Since becoming a Certified Transition Trainer in 2008, Tina has worked with over 120 Transition communities, given 42 of the official Transition weekend courses in the U.S. and Canada, and provided hundreds of Transition presentations. Prior to doing Transition work full-time, Tina had been a trainer, program director and consultant for 25 years, supporting and guiding leaders in over 400 local, national, regional and local organizations. In Washington, D.C., she directed citizen training programs for 17 national faith communities, and she directed Greenpeace USA’s national citizen Activist Network. After moving to Massachusetts she directed the Veterans Education Project, the Western Mass Funding Resource Center, and a training program on personal financial management. She founded and led campaigns on energy, environmental justice and toxins for New England Clean Water Action. Most recently she was a consultant with 350.org, the Massachusetts Municipal Association, and the Sustainability Institute. Tina has an M.A. in Public Policy from the University of Chicago, a B.A. in Urban Studies from Macalester College, and is certified for mediation and consensus decision-making facilitation. Her passive solar, Platinum LEED, low-toxic, largely locally-built “Power House” won the Massachusetts utility company-sponsored competition, the Zero Energy Challenge, and the Northeast Sustainable Energy Association’s 2010 Zero Net Energy Award http://www.ZeroEnergyPowerHouse.com.
Lisa Fernandes organizes the 1700+ member Portland Maine Permaculture group and is the Director of its non-profit home, The Resilience Hub. She is a trained facilitator and permaculture designer who believes that the strategies of resilience-building, re-skilling and re-localization are among the best we have for creating vibrant communities and for navigating future challenges. Lisa sits on the boards of the Eat Local Foods Coalition (ELFC), the Permaculture Institute of the Northeast and on the Grantmaking Committee of the New England Grassroots Environment Fund. Lisa participates in the Portland Mayor’s Initiative for Healthy Sustainable Food Systems. She is also active in the Cape Farm Alliance, Slow Food Portland, Portland Food Coop, Hour Exchange Portland and is a Master Food Preserver and Master Composter. Lisa attended Boston College and The Evergreen State College and has worked in the public, private and non-profit sectors, including a stint owning a software design firm with more than 100 client companies across the region. Lisa and her family are actively converting their 1/3 acre property into a demonstration site for resilient and abundant “post-carbon” living.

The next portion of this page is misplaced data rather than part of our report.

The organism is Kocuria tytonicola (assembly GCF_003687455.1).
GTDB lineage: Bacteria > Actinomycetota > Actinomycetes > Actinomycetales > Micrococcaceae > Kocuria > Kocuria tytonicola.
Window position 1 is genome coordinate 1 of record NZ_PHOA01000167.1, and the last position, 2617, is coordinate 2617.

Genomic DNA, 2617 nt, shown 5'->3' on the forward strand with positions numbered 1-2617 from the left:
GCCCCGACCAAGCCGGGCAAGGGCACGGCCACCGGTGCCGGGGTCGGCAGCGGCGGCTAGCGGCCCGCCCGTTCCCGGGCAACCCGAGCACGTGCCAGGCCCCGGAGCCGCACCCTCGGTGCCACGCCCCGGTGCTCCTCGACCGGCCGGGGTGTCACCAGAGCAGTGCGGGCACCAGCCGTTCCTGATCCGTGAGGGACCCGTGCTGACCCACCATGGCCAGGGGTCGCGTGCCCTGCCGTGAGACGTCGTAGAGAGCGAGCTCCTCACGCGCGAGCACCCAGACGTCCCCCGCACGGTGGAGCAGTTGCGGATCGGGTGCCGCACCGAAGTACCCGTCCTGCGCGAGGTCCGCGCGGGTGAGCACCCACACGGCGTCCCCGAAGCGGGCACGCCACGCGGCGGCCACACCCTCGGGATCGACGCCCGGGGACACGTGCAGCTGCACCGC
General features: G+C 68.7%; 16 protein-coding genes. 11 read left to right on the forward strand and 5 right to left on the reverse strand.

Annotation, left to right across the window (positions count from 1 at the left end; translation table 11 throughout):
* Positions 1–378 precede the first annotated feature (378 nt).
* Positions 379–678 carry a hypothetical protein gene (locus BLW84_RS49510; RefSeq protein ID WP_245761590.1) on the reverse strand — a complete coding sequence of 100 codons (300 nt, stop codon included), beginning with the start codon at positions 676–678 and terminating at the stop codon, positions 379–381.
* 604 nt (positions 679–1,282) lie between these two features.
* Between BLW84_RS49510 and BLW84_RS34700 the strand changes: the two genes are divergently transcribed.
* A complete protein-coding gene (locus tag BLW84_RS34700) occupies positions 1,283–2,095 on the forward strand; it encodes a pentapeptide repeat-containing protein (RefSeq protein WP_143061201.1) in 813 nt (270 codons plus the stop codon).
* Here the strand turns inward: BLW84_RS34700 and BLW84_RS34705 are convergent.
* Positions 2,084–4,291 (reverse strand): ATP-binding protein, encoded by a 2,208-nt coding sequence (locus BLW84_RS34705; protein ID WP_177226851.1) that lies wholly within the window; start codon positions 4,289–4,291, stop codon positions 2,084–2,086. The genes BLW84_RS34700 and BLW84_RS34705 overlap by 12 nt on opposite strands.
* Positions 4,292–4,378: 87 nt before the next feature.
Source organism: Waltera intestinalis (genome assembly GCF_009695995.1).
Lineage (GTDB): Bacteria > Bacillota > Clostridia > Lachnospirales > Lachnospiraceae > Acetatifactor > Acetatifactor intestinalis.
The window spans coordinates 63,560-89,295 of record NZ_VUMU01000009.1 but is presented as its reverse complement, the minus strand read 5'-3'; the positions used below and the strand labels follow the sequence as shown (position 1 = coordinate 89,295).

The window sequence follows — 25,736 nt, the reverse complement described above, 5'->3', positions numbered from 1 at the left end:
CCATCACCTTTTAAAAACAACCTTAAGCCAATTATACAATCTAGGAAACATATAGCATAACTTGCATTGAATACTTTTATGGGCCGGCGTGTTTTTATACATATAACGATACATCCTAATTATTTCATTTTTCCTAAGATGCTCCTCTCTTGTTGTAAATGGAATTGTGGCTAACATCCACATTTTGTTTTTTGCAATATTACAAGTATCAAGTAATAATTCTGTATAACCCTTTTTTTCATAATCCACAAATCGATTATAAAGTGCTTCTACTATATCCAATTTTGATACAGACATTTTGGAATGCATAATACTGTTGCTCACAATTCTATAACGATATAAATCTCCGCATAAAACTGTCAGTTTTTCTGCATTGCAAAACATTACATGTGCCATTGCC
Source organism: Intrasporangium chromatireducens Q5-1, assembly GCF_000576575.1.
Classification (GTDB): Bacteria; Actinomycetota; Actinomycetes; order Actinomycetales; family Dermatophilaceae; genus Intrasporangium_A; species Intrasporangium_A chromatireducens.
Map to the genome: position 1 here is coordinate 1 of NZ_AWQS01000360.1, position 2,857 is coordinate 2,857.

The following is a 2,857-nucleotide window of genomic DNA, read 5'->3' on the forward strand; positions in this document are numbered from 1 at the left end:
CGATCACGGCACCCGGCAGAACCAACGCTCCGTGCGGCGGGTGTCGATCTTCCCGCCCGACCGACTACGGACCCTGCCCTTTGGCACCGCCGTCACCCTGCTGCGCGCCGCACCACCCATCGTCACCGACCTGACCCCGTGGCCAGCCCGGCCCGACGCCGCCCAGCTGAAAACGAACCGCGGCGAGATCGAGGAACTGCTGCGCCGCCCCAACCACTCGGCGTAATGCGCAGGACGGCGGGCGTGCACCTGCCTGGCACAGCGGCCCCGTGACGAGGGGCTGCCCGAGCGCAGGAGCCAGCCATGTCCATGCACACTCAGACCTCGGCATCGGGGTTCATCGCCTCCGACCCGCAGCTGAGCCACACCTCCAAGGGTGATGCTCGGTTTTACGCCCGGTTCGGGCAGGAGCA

Jamie Capach is the Secretary and Assistant Web Editor of Transition Keene Advocates. She worked for seven years in community access media before moving to Keene, NH to study Advocacy for Social Justice and Sustainability at Antioch University New England. Her professional and volunteer activism has included marriage equality, transgender liberation, shutting down Vermont Yankee Nuclear Power Plant, organizing community forums on affordable healthcare, and repealing the death penalty in New Hampshire. For the past three years, Jamie and her family have lived without an automobile and have relied on public transportation, bicycles, ridesharing, and the Monadnock Time Exchange to get where they need to go.
Carlos Espinoza-Toro is the Director of Community Organizing of the Jamaica Plain New Economy Transition. He provides critical support to the implementation of transition initiatives through engaging with diverse groups, building trust, and addressing the tensions between systemic thinking and on-the-ground development. Before joining IPS, Carlos worked as a Program Manager at the MIT Community Innovators Lab bringing together volunteers, community members, government officials, nonprofit directors, and academics to develop and implement neighborhood development programs to improve the lives of disadvantaged communities. Carlos holds a Masters in City Planning from the Department of Urban Studies and Planning at the Massachusetts Institute of Technology.
Sarah Byrnes is the Co-Director of the New Economy Transition in New England, a program of the Institute for Policy Studies. She supports the local “Jamaica Plain New Economy Transition” pilot program and work to enhance the resilience of the New England region as a whole. Sarah also coordinates the network of Resilience Circles, small groups focused on mutual aid during this tough economy. Sarah has collaborated with many grassroots groups around the country to build community and enhance resilience, and has written about the importance of mutual aid, relationships, and community connections in activism and organizing. Before coming to IPS Sarah worked with Americans for Financial Reform, Americans for Fairness in Lending, the Thomas Merton Center, and the Center of Concern, and she has degrees from Boston College and Harvard Divinity School.